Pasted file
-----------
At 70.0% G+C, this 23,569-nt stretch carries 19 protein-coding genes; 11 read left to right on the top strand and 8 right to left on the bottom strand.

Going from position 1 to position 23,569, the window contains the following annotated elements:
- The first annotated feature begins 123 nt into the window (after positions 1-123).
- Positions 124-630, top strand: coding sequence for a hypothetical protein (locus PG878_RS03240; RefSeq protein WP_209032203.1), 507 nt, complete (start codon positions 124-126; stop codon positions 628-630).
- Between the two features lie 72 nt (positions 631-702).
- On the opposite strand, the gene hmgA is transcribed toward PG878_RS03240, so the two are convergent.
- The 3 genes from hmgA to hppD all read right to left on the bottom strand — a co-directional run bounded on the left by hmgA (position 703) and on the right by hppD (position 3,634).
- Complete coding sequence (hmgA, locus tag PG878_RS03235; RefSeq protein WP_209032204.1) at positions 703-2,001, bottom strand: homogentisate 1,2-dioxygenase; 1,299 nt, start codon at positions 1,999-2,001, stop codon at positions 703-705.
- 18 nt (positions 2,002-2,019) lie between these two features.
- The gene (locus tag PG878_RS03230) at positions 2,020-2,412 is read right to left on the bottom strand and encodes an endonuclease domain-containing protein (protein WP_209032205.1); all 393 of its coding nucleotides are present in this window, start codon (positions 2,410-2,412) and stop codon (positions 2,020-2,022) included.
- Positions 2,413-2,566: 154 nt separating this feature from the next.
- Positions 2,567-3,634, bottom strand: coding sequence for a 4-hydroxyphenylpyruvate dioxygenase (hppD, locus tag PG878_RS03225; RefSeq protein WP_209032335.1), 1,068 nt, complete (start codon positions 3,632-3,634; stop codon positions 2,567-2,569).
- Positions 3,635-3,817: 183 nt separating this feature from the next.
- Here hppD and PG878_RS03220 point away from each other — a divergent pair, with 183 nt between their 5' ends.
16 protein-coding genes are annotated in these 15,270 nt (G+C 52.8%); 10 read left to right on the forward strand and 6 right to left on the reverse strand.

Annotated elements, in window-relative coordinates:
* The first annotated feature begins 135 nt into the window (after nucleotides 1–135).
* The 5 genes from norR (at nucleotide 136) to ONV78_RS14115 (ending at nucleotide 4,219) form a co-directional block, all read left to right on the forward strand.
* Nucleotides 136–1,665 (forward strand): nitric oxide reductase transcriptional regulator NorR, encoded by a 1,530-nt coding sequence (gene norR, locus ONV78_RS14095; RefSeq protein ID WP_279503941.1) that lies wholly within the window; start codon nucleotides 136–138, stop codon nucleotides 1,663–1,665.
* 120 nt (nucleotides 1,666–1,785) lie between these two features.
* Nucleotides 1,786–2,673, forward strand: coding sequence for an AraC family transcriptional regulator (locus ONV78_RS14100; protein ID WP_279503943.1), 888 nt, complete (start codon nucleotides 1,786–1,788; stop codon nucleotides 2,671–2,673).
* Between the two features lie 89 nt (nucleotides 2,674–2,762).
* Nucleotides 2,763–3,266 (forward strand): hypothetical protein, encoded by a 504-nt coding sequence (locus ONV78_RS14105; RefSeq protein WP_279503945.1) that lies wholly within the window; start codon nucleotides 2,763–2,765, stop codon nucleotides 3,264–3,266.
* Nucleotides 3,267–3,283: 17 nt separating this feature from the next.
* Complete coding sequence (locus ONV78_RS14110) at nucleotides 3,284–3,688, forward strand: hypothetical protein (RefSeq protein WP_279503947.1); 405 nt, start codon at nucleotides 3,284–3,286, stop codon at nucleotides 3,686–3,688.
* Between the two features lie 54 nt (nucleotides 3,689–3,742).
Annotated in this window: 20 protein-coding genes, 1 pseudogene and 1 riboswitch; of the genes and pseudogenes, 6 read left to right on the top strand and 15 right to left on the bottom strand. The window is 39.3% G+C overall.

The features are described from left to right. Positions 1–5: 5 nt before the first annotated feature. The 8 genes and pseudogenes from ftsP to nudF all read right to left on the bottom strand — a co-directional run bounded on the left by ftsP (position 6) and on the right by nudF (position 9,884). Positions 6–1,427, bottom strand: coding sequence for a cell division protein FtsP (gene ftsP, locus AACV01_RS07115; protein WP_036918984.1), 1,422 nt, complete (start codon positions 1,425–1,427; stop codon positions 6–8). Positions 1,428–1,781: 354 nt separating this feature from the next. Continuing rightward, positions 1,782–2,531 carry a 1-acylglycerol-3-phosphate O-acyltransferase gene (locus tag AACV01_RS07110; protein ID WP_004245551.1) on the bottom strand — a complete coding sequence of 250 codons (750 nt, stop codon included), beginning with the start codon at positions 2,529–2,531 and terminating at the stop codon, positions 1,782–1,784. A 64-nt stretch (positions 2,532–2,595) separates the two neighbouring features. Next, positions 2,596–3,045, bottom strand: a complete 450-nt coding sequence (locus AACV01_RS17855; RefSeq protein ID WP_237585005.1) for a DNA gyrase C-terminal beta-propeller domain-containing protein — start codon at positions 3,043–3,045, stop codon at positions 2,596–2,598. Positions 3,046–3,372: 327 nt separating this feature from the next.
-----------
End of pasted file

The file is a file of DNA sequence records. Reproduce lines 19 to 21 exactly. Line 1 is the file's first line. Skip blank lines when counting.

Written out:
* Nucleotides 136–1,665 (forward strand): nitric oxide reductase transcriptional regulator NorR, encoded by a 1,530-nt coding sequence (gene norR, locus ONV78_RS14095; RefSeq protein ID WP_279503941.1) that lies wholly within the window; start codon nucleotides 136–138, stop codon nucleotides 1,663–1,665.
* 120 nt (nucleotides 1,666–1,785) lie between these two features.
* Nucleotides 1,786–2,673, forward strand: coding sequence for an AraC family transcriptional regulator (locus ONV78_RS14100; protein ID WP_279503943.1), 888 nt, complete (start codon nucleotides 1,786–1,788; stop codon nucleotides 2,671–2,673).